Monday, January 30, 2017

Zilla the Pirate

                                       Zilla the Pirate
                                                            by Valerie L. Egar

When Zilla decided to become a pirate, she outfitted a fine ship with shiny brass cannons and recruited a hearty crew of sailors. She filled the ship’s hold with food and water for the long sea journey, hired a carpenter to build treasure chests, and bought paper and colored markers to draw treasure maps. Now, all she needed was a parrot.

Zilla knew parrots and pirates went together like macaroni and cheese, because in every pirate picture she saw, a big green parrot perched on the captain’s shoulder. Zilla set out to find a parrot and hoped it would say things like, “Shiver me timbers,” and  “Hang him from the yard arm, Bucko.” Once she had a parrot, she could set sail.

Zilla looked far and wide and finally found a parrot with an odd name, Truffles. The shopkeeper assured her the parrot knew how to talk, but seemed reluctant to tell her what the parrot knew to say. Truffles was handsome, with sleek green feathers and rubbed his head against Zilla’s cheek, in a kind of parrot hug. Zilla loved him immediately, even though she wasn’t sure ‘love’ was a word pirates used, even for their parrot companions.

 At last, the pirate ship was ready to sail.  Zilla stood on deck with Truffles perched on her shoulder and waved her cutlass at the crew. “Batten down the hatches!” she yelled. “Heave ho, you scurvy dogs!”

The crew hoisted the ropes and raised the sails.Truffles squawked,  “Would Madam like lemon in her tea?”

The crew stopped working and started to laugh.  Zilla glared. “Back to work sea dogs!”

“Mr. Maddock slurps his soup,” said Truffles.  He made a nasty sucking sound.

The first mate laughed so hard, tears came from his eyes. “Blimey!” he said, “that’s no pirate’s parrot!”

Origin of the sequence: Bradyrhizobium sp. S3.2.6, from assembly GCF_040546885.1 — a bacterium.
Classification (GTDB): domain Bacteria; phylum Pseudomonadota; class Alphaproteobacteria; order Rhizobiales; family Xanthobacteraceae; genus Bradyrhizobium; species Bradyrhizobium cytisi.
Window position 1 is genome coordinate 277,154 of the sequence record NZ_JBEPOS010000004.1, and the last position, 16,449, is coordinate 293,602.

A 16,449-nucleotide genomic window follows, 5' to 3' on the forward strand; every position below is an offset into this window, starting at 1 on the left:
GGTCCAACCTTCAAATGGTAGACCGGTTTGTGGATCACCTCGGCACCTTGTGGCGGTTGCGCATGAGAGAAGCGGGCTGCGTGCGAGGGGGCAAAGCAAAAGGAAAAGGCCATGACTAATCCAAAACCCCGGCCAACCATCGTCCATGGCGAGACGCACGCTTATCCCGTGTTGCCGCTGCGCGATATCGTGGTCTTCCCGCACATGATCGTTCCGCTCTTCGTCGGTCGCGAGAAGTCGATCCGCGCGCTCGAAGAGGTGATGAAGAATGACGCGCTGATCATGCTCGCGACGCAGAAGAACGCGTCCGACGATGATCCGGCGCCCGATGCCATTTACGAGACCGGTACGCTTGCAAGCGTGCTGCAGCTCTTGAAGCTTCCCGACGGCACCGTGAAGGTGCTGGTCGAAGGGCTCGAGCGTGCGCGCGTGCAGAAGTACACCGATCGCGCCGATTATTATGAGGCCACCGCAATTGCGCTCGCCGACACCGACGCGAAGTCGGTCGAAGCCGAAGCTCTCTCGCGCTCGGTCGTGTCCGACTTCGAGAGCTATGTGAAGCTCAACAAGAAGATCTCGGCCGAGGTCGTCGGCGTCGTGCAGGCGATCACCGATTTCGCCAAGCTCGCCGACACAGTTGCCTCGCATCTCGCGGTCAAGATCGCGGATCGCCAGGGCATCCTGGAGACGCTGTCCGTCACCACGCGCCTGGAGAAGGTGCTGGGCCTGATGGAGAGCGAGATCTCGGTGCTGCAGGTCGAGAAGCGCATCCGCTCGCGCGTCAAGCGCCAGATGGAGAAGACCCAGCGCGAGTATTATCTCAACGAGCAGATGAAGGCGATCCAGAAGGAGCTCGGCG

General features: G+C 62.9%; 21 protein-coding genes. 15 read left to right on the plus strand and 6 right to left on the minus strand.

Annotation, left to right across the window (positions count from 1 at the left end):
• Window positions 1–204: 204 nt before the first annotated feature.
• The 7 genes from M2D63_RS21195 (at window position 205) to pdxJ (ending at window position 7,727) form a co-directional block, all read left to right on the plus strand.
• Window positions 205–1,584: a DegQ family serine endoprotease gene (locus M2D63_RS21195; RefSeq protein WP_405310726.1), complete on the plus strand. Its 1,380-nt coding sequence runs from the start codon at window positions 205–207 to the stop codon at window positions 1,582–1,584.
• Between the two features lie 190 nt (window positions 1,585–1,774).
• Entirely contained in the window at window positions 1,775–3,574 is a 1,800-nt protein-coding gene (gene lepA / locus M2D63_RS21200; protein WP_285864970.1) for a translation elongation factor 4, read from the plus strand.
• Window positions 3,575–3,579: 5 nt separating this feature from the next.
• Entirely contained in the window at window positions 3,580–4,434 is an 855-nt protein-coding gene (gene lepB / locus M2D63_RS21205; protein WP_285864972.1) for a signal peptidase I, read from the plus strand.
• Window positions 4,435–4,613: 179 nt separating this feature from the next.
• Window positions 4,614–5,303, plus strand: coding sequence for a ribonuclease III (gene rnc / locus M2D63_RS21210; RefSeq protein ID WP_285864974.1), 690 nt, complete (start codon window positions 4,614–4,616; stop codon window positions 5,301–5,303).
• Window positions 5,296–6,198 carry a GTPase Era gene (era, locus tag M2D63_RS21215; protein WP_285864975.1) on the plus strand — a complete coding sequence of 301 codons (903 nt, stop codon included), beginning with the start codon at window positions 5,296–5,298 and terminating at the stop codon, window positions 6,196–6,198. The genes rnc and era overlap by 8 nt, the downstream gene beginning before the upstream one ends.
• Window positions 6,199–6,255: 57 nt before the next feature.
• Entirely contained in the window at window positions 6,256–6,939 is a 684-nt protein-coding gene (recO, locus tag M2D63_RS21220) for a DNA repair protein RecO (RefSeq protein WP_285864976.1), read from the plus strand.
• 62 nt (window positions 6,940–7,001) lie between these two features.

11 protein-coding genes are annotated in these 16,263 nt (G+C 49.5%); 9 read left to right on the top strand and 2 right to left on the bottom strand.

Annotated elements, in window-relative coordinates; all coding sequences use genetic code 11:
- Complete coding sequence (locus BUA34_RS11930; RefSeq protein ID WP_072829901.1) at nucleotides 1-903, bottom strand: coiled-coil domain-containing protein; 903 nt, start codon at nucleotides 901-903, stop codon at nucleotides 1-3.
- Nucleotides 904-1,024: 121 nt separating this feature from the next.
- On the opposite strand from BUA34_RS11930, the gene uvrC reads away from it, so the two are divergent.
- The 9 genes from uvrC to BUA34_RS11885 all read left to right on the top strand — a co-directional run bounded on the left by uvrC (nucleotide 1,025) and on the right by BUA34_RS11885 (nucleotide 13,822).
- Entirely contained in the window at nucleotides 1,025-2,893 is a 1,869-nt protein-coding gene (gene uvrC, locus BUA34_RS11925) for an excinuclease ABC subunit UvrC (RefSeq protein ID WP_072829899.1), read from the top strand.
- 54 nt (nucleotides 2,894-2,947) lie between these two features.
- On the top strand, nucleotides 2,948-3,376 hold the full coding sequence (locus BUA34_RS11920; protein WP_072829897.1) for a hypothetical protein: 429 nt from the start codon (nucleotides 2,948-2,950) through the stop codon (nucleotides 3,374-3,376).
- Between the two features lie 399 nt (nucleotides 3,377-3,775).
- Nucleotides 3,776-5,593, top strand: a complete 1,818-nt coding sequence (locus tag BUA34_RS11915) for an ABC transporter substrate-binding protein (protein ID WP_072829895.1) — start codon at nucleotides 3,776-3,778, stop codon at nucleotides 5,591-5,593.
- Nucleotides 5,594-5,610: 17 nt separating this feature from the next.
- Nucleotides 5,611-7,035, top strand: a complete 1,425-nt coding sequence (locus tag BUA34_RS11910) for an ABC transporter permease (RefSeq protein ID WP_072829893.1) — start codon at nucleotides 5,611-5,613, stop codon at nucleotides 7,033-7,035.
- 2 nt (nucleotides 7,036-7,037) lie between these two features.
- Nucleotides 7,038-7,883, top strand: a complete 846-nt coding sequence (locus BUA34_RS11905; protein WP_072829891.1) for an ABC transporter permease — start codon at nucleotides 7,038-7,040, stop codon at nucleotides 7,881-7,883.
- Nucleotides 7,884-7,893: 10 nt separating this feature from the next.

“Parrots don’t eat parsnips,” said Truffles. “Ewwww!”

Zilla tried to restore order by stamping her foot and shaking her cutlass at the unruly crew, but all of them were laughing too hard to get back to work. The ship returned to dock.

The following week, Zilla tried to train Truffles to be a proper pirate’s parrot. She repeated, “Yo ho ho,” “Blow me down,” “Ahoy, matey,” and other pirate phrases hundreds of times. No matter what she said, though, Truffles squawked, “The Reilley sisters are not good tippers” and “Quiet! Chef Henri is making soufflé.”

 Zilla sighed. She loved Truffles, but it seemed a pirate’s life was not cut out for them. She decided to open a café, since Truffles had so much experience as a restaurant parrot. She made chocolate cupcakes with strawberry frosting, orange cupcakes with chocolate frosting and fresh lemonade with just the right amount of sugar. She tinted the lemonade pink to make it pretty and hung a big sign over the door, “Zilla’s Cupcake Café.”

      The first customer ordered a chocolate cupcake and a medium lemonade. “Yo ho ho, landlubber!” screamed Truffles.

       Zilla winced, but the customer laughed.  “Pirate, are you?” He left a big tip.

       Truffles talked to the next customer, too. “Walk the plank, you scallywag!” That customer laughed and also left a big tip.

        Soon, people came from all over not just to eat tasty cupcakes, but to hear Truffles talk like a pirate. Zilla renamed her business, “Pirate Café” and sold more cupcakes than anyone, thanks to Truffles.

When the wind blew from the west, though, Zilla still dreamed of being a pirate and sailing the open seas. On those occasions, Truffles sensed her discontent and cheered her up by saying, “Escargot are snails, Madam. You eat them with butter,” over and over until Zilla began to laugh.

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Copyright 2015 by Valerie L. Egar. May not be copied or reproduced without permission from the author. Published July 26, 2015 in Journal Tribune Sunday (Biddeford, ME).

Monday, January 23, 2017

Lost and Found

                                                         By Valerie L. Egar

“OK, your turn at bat!” Jaden yelled.
    Jaden and Tyler took turns pitching and hitting in a one-on-one baseball game. Tyler pitched ten times, giving Jaden ten chances to hit the ball. Then, it was Tyler’s turn and Jaden pitched. They didn’t run bases or keep score, but both of them knew when a hit looked like a home run.
            Tyler raised the bat. Jaden pitched a good one. Whack! The bat struck the ball and flew high into the air, far from Jaden’s reach. The boys watched it arc and fall behind the run-down picket fence in the overgrown McAllister yard.
        No one lived in the old McAllister house. With its crooked shutters and rickety porch, the house looked like it could star in a scary movie, and all the neighborhood kids avoided it.

            “What are we going to do now?”
            Jaden shook his head. “We need to get the ball.”